is the European year of active ageing and solidarity between generations. It offers us all a chance to reflect on how Europeans are living longer and staying healthier than ever before — and to realise the opportunities that represents.  During the course of 2012 Eurofound will bring you more data, research findings and policy-pointers on active ageing, providing you with insights into developments at EU, national and company level.
New Eurobarometer survey

To mark the start of the 2012 European Year of Active Ageing and Solidarity of Generations, the Commission presented today a new Eurobarometer survey showing that 71% of Europeans are aware that Europe's population is getting older, but only 42% are concerned about this development. This is in stark contrast with the perceptions of policy makers, who regard demographic ageing as a major challenge. Most citizens (over 60%) believe that we should be allowed to continue working after retirement age and one third says that they would like to work longer themselves.
Opening conference: 'Stay active - what does it take?'

At the opening conference on 18 January 2012 in Copenhagen, under the Danish EU Presidency, Eurofound's Donald Storrie will speak on the topic of 'Senior citizens on the labour market - the need and potential of reforms'. By 2030, the old age dependency ratio will stand at over 30% in all Member States except Ireland. How should Europe handle the issues that raises? Donald Storrie's presentation.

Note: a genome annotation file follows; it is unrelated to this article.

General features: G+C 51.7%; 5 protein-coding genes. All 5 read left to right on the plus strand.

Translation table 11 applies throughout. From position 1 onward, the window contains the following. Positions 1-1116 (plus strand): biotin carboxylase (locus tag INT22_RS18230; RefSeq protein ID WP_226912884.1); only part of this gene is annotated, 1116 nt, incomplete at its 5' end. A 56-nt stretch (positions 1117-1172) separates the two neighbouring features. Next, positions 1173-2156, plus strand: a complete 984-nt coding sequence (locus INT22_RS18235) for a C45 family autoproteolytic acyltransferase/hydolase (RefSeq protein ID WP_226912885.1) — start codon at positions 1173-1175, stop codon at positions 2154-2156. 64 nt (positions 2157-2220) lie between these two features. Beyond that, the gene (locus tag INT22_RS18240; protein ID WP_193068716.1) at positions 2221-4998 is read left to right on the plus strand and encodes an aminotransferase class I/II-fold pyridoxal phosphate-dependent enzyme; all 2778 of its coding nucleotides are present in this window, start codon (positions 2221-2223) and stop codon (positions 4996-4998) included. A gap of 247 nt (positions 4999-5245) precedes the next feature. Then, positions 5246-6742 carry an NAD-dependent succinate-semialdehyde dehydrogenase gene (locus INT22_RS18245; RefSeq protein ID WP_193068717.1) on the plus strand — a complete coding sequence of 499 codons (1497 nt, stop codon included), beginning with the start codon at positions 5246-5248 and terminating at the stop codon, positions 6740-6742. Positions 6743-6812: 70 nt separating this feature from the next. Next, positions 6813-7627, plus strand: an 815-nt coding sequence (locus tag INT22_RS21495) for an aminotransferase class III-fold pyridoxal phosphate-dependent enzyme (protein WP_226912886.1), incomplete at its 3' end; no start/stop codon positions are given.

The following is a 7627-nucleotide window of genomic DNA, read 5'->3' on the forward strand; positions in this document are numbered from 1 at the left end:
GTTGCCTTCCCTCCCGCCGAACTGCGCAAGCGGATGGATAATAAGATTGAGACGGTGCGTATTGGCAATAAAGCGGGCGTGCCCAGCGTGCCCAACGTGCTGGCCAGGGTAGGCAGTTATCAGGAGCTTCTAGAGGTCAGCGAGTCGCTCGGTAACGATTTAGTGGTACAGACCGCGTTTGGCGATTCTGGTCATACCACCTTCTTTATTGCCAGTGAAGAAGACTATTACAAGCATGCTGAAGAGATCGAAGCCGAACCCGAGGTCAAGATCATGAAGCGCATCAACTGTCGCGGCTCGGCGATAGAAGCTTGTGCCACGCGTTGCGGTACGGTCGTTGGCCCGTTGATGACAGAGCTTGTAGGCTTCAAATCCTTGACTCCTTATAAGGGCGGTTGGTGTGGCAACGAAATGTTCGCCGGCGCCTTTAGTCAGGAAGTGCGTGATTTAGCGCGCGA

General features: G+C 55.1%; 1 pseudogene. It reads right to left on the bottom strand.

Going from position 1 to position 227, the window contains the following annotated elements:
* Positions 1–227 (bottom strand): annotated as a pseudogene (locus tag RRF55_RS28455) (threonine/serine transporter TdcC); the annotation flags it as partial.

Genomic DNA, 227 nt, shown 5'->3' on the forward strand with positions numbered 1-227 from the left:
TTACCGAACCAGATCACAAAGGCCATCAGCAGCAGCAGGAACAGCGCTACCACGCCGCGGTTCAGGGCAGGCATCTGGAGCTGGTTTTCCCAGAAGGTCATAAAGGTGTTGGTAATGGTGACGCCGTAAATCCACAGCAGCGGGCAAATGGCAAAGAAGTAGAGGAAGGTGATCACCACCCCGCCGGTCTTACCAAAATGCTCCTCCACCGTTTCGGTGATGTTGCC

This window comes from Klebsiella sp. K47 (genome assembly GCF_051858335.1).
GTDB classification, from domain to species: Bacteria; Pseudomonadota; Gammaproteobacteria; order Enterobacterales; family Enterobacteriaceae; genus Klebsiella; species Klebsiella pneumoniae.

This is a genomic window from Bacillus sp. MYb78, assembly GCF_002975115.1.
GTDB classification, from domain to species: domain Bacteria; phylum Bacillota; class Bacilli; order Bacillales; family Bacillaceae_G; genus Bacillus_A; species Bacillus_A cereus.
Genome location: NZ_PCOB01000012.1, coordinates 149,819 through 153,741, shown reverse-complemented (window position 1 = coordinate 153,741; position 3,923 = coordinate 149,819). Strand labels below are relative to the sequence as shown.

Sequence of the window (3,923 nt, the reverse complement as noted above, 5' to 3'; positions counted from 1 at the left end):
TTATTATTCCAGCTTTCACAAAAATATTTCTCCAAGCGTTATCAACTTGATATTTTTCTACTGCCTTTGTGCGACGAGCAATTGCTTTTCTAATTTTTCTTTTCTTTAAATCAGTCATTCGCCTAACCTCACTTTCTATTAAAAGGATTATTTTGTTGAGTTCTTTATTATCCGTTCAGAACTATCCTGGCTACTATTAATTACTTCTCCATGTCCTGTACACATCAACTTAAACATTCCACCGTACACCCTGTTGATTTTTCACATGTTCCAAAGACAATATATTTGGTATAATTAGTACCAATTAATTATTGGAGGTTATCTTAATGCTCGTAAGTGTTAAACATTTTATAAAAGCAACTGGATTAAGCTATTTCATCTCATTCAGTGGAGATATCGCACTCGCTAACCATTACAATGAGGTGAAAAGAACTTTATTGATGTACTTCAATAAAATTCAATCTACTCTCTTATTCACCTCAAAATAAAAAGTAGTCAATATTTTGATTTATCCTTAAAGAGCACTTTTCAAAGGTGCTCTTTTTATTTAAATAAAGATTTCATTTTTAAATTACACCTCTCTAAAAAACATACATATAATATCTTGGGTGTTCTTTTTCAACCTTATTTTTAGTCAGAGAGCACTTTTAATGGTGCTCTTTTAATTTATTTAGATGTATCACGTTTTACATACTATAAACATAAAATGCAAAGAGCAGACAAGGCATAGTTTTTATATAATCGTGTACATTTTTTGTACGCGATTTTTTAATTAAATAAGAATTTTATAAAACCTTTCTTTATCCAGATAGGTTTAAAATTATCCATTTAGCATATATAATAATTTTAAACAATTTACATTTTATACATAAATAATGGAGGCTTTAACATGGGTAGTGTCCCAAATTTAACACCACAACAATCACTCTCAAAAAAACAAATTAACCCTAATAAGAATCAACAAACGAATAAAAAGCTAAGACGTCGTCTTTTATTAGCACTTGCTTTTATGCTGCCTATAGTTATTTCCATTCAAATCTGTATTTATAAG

Impact of the recession on age management policies

In relative terms, the economic crisis that began in 2008 did not have a negative impact on the employment rate of older workers in the selection of states studied. In the majority of the 9 EU Member States covered in this study on age management policies, employment rates increased for older workers while they decreased for all other age groups.